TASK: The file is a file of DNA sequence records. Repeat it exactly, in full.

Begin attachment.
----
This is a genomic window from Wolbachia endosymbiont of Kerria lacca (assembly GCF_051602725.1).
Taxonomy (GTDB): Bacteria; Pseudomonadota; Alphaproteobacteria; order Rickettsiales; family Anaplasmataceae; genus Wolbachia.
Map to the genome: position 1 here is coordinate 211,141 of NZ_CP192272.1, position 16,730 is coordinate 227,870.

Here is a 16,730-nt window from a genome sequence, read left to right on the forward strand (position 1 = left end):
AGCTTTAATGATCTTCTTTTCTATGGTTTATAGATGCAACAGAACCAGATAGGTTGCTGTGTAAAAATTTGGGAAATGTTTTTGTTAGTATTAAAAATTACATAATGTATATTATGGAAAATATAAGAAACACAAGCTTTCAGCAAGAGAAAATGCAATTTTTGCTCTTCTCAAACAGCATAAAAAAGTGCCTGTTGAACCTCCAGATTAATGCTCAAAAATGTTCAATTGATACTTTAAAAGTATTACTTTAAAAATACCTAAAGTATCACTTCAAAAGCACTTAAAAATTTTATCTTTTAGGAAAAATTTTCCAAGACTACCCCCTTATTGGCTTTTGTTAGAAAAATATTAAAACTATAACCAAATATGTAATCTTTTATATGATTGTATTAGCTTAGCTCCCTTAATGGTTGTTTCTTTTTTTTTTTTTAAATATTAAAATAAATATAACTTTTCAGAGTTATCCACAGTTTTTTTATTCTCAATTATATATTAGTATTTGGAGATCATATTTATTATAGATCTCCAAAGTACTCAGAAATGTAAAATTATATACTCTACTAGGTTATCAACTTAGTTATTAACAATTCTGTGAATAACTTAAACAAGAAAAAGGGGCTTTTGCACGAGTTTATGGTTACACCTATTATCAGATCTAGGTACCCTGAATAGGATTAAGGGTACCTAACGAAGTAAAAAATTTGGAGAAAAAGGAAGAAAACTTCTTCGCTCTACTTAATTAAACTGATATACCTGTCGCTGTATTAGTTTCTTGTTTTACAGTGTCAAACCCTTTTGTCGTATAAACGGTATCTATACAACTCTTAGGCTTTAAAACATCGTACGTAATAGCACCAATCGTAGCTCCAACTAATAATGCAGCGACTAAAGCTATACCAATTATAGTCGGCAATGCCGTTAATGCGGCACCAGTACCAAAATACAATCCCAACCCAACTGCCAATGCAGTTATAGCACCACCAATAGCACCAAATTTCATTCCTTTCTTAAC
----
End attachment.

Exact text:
This is a genomic window from Wolbachia endosymbiont of Kerria lacca (assembly GCF_051602725.1).
Taxonomy (GTDB): Bacteria; Pseudomonadota; Alphaproteobacteria; order Rickettsiales; family Anaplasmataceae; genus Wolbachia.
Map to the genome: position 1 here is coordinate 211,141 of NZ_CP192272.1, position 16,730 is coordinate 227,870.

Here is a 16,730-nt window from a genome sequence, read left to right on the forward strand (position 1 = left end):
AGCTTTAATGATCTTCTTTTCTATGGTTTATAGATGCAACAGAACCAGATAGGTTGCTGTGTAAAAATTTGGGAAATGTTTTTGTTAGTATTAAAAATTACATAATGTATATTATGGAAAATATAAGAAACACAAGCTTTCAGCAAGAGAAAATGCAATTTTTGCTCTTCTCAAACAGCATAAAAAAGTGCCTGTTGAACCTCCAGATTAATGCTCAAAAATGTTCAATTGATACTTTAAAAGTATTACTTTAAAAATACCTAAAGTATCACTTCAAAAGCACTTAAAAATTTTATCTTTTAGGAAAAATTTTCCAAGACTACCCCCTTATTGGCTTTTGTTAGAAAAATATTAAAACTATAACCAAATATGTAATCTTTTATATGATTGTATTAGCTTAGCTCCCTTAATGGTTGTTTCTTTTTTTTTTTTTAAATATTAAAATAAATATAACTTTTCAGAGTTATCCACAGTTTTTTTATTCTCAATTATATATTAGTATTTGGAGATCATATTTATTATAGATCTCCAAAGTACTCAGAAATGTAAAATTATATACTCTACTAGGTTATCAACTTAGTTATTAACAATTCTGTGAATAACTTAAACAAGAAAAAGGGGCTTTTGCACGAGTTTATGGTTACACCTATTATCAGATCTAGGTACCCTGAATAGGATTAAGGGTACCTAACGAAGTAAAAAATTTGGAGAAAAAGGAAGAAAACTTCTTCGCTCTACTTAATTAAACTGATATACCTGTCGCTGTATTAGTTTCTTGTTTTACAGTGTCAAACCCTTTTGTCGTATAAACGGTATCTATACAACTCTTAGGCTTTAAAACATCGTACGTAATAGCACCAATCGTAGCTCCAACTAATAATGCAGCGACTAAAGCTATACCAATTATAGTCGGCAATGCCGTTAATGCGGCACCAGTACCAAAATACAATCCCAACCCAACTGCCAATGCAGTTATAGCACCACCAATAGCACCAAATTTCATTCCTTTCTTAAC